Flexibility is 100% the key to staying sane as a home-schooling parent.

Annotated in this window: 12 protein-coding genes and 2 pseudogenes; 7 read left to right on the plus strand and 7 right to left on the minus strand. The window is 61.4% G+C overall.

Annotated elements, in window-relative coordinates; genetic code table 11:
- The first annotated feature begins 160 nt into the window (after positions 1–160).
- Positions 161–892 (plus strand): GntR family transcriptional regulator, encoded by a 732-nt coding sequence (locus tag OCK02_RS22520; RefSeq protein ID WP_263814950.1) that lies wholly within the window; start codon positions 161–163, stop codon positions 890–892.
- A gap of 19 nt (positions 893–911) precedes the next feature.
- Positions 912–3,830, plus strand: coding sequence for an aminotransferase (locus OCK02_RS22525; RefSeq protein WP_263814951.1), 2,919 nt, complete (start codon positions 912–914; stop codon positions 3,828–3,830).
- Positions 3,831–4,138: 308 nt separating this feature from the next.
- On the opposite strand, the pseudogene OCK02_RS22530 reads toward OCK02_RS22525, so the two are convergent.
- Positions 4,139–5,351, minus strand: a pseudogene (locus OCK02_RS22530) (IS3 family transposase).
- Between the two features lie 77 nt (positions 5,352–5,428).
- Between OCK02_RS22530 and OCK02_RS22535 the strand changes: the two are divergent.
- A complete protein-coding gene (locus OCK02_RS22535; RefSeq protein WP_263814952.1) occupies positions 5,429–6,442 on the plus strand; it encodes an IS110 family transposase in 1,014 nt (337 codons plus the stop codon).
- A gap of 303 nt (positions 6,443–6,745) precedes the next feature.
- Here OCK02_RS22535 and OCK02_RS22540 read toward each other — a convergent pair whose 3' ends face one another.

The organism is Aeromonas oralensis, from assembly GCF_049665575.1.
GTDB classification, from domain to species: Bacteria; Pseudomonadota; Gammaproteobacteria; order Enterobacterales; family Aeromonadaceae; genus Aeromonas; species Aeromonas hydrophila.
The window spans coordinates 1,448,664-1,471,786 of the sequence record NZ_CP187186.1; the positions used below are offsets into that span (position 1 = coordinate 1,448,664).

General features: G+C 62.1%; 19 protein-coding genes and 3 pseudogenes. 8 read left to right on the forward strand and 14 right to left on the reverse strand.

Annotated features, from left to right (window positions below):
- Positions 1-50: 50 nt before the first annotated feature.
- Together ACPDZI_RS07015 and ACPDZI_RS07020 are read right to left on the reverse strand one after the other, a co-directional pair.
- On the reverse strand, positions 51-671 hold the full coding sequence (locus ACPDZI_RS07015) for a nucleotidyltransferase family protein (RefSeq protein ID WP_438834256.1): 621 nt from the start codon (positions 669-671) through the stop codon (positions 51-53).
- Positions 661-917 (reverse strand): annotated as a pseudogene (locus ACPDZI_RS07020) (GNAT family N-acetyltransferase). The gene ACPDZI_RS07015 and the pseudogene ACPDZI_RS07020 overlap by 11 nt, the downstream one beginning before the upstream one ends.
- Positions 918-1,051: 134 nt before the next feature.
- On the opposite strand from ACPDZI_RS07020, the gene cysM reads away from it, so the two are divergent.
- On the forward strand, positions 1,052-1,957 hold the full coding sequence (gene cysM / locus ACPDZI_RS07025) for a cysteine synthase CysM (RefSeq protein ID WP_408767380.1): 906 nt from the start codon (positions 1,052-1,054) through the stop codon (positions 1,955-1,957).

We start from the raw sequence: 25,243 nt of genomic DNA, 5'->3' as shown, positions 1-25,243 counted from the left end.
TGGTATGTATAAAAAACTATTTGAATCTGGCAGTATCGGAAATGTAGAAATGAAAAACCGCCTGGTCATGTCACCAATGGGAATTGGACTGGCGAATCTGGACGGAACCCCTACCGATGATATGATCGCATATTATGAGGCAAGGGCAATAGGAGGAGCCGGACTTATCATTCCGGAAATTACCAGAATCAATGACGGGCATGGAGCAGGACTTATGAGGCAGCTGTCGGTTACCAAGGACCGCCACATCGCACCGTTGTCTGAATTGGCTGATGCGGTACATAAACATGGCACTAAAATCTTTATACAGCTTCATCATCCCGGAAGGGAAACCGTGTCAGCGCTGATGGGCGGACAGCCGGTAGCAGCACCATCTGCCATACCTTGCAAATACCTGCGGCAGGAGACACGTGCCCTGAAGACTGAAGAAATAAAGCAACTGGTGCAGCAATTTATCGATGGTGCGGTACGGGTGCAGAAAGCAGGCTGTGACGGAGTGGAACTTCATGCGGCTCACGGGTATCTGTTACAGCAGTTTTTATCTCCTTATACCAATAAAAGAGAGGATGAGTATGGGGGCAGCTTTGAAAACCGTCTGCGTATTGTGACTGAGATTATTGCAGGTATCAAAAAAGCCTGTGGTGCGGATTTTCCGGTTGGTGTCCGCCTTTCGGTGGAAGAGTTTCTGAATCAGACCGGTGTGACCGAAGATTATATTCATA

Flexibility is 100% the key to staying sane as a home-schooling parent.Guest Writer romrodinka via Getty Images Up until this past week, I liked to refer to myself as a recovering home-schooler. I loved home-schooling my children, the way we love anything that stretches and exhausts and betters us, but I had come to accept that it would no longer be part of our journey. We initially chose home-schooling in a bid for increased freedom and individualized learning, which worked ― some days better than others ― until I alone could no longer meet their needs. Just this past fall we made the difficult decision to enroll them all in “real” school. The irony that the year we put our kids in school just happens to be the same year that the entire world started home-schooling is not lost on me. Now, I, along with millions of other parents across the nation, ready my home school and slog through the ups and downs of distance learning amidst the COVID-19 outbreak. Many moms and dads are navigating this new reality while at the same time balancing the demands of a full-time job and attempting to parent through an exceptionally volatile and potentially traumatic worldwide crisis. Having taught my four children for three crazy, wonderful, tiring years, I understand the anxiety that accompanies this new normal and the upheaval wrought by a drastic change in circumstances. Given that, I’d like to share my personal home-schooling thoughts and experiences in the hope that some may find them helpful. Please know that my perspective is shaped by my failures as much as, if not more than, my successes. Don’t “do school” at home. Why? You don’t need to. Also, you can’t. I have seen all of those amazing, Pinterest-worthy daily schedules circulating on Instagram and Facebook. Yes, they are beautiful and inspiring, but they are also wildly impractical. When we first started home-schooling four years ago, I did my very best to replicate the school environment. Our days were planned down to the minute, including bathroom breaks. It lasted exactly one week and we all cried. Every. Single. Day. It was a disaster. Instead of a schedule, try to create a gentle, flexible routine. Some school days will start at 8 a.m. and some days will start at 10 ― because you have a meeting or it’s a beautiful morning to play outside or the kids are exhausted. None of that matters. However, when you do start your day of learning, try to start the same way as often as you can. It could be with a prayer, a reading or a dance party ― anything to help signal the beginning of learning time. Let your routine reflect your priorities. Understand that something will fall through the cracks nearly every day. Figure out what is most critical to the success of your family and work backward from there. Our first subject of the day was always math. I did this for two reasons. One, I wanted to be sure that math was practiced daily and if everything else went off the rails, I knew this was checked off the list. Two, I had the most mental capacity and patience to help with challenging problems at the beginning of the school day. I am fried after two or three hours of teaching, so I oriented our routine in levels of decreasing mental output (at least for me). Learn to pivot ― a lot. When I initially hit roadblocks in teaching, my instinct was always to push through ― whether it was with a frustrated kid, an assignment that was wonky or a concept that wasn’t landing. FYI, things usually just got worse. Pushing through is almost never the answer in home-schooling. If something isn’t working, there is usually a reason and, most of the time, there is a better solution. I have never regretted hitting the reset button by taking a break, ditching the assignment or switching my approach. We are blessed to have the guidance and support of the amazing teachers at our kids’ schools and for that, I am so, so grateful. However, knowing that this is all new to them, there are bound to be bumps in the road. New concepts and certain curriculums may not translate as readily to an online format as we all hope. Your kiddo may resist a new teaching style or may not assimilate information in this new fashion. All of this is OK. It just means that we need to put on our flexible pants and give everyone all of the grace ― especially ourselves. Focus on your relationship, not the work at hand. This is easier said than done and takes lots of practice and self-regulation. It is very easy to get caught up in a moment of frustration or anger, especially with all the pressures we have right now. Expect to apologize ― a lot. During our first year of home-schooling, I apologized on the daily, usually more than once. When possible, remind yourself that you are the teacher for this brief (we hope) window, but you have an opportunity to positively impact your relationship with your child for a lifetime. So, be kind. Give everyone credit for showing up and remember the only thing they really must know right this moment is that they are loved. You can do this. You can teach your child and support their learning. It will be messy and challenging and there may be days when you wonder if your child needs far more than you can offer. In those times, please know that you are uniquely equipped to guide your child through this because you are their parent. You come to the table with a set of skills that includes an intimate knowledge of what makes your kiddo tick and a dedication to their success far beyond the chaos of this moment. Use all of this to your advantage. You’ve got this. Do you have a compelling personal story you’d like to see published on HuffPost? 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